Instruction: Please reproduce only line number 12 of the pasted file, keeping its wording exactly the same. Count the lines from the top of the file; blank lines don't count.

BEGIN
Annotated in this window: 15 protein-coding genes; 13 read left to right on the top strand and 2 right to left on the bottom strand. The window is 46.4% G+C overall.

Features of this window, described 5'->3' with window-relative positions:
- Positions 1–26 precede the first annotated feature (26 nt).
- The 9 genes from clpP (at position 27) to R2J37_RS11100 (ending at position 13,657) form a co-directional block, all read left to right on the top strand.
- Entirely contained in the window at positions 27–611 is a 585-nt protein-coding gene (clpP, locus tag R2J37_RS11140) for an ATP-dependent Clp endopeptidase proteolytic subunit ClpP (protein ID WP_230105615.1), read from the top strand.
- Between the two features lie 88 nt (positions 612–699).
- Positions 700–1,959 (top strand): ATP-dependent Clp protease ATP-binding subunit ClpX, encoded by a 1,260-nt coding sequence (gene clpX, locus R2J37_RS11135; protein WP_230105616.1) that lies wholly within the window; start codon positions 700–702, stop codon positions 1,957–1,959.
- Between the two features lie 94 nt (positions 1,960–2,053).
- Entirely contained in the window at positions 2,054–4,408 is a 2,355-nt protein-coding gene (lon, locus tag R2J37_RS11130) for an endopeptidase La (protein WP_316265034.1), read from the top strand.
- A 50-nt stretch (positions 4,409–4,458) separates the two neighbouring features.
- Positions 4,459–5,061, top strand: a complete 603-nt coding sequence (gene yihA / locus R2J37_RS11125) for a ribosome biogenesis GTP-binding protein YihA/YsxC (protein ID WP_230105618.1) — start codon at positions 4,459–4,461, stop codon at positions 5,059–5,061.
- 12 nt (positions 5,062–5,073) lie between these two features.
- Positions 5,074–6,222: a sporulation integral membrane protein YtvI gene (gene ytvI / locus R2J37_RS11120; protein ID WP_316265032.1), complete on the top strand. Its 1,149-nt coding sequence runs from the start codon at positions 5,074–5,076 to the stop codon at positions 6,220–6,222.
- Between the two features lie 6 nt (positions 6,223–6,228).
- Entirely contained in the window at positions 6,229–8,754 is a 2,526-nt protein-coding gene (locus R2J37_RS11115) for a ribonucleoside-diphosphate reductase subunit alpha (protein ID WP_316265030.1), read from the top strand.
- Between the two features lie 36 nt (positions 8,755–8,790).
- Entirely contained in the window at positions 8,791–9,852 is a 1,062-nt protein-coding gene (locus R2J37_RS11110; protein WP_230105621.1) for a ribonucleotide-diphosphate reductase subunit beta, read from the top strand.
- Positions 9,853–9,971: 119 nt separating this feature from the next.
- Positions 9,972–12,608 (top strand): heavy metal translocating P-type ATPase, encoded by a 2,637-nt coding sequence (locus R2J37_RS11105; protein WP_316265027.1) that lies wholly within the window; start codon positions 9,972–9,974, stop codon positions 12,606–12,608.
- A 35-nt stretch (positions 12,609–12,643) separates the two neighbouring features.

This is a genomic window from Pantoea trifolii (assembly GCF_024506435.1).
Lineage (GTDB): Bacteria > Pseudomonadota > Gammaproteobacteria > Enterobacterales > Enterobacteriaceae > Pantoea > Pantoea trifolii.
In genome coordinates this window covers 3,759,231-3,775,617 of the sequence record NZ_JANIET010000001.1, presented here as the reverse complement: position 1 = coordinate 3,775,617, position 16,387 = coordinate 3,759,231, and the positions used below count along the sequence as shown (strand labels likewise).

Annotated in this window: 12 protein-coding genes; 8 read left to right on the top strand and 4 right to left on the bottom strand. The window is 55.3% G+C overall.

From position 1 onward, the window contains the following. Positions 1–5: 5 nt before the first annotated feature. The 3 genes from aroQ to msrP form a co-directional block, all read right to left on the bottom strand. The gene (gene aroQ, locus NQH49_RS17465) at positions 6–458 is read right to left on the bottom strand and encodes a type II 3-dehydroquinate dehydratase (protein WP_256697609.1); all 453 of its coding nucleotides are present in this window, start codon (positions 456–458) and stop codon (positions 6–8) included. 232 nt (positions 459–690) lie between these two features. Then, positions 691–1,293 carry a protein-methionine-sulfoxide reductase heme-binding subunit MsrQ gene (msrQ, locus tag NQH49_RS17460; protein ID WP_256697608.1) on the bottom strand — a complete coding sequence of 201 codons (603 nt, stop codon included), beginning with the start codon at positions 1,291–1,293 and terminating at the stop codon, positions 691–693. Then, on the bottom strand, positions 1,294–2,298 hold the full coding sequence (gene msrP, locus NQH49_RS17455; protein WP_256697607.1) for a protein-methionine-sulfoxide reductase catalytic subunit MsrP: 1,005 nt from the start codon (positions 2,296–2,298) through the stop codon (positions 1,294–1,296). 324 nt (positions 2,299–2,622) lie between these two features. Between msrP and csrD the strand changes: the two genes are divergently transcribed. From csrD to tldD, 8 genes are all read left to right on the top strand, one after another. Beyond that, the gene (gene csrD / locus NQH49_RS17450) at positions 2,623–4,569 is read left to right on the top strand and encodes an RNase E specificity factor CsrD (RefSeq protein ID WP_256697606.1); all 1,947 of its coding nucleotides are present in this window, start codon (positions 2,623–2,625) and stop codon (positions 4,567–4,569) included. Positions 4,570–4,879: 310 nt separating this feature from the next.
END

- 12 nt (positions 5,062–5,073) lie between these two features.